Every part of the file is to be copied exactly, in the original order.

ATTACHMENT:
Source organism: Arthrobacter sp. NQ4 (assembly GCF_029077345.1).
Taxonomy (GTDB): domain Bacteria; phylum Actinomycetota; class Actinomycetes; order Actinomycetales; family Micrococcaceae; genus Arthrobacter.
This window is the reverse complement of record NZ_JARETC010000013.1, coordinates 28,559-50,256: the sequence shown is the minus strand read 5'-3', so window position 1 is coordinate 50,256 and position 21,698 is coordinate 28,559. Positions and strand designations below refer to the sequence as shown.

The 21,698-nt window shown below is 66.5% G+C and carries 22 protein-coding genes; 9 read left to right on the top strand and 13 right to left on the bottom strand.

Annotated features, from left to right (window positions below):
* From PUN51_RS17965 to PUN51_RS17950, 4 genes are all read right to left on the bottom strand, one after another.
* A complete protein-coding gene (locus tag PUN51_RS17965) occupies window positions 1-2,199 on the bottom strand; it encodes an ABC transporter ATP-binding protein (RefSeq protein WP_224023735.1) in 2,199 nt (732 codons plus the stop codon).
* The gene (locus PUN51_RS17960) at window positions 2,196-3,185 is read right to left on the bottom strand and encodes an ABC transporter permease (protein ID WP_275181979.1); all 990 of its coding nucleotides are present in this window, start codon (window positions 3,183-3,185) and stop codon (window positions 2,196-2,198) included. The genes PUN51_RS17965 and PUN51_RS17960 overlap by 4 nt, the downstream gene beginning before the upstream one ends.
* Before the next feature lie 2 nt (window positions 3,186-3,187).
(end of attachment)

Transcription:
Source organism: Arthrobacter sp. NQ4 (assembly GCF_029077345.1).
Taxonomy (GTDB): domain Bacteria; phylum Actinomycetota; class Actinomycetes; order Actinomycetales; family Micrococcaceae; genus Arthrobacter.
This window is the reverse complement of record NZ_JARETC010000013.1, coordinates 28,559-50,256: the sequence shown is the minus strand read 5'-3', so window position 1 is coordinate 50,256 and position 21,698 is coordinate 28,559. Positions and strand designations below refer to the sequence as shown.

The 21,698-nt window shown below is 66.5% G+C and carries 22 protein-coding genes; 9 read left to right on the top strand and 13 right to left on the bottom strand.

Annotated features, from left to right (window positions below):
* From PUN51_RS17965 to PUN51_RS17950, 4 genes are all read right to left on the bottom strand, one after another.
* A complete protein-coding gene (locus tag PUN51_RS17965) occupies window positions 1-2,199 on the bottom strand; it encodes an ABC transporter ATP-binding protein (RefSeq protein WP_224023735.1) in 2,199 nt (732 codons plus the stop codon).
* The gene (locus PUN51_RS17960) at window positions 2,196-3,185 is read right to left on the bottom strand and encodes an ABC transporter permease (protein ID WP_275181979.1); all 990 of its coding nucleotides are present in this window, start codon (window positions 3,183-3,185) and stop codon (window positions 2,196-2,198) included. The genes PUN51_RS17965 and PUN51_RS17960 overlap by 4 nt, the downstream gene beginning before the upstream one ends.
* Before the next feature lie 2 nt (window positions 3,186-3,187).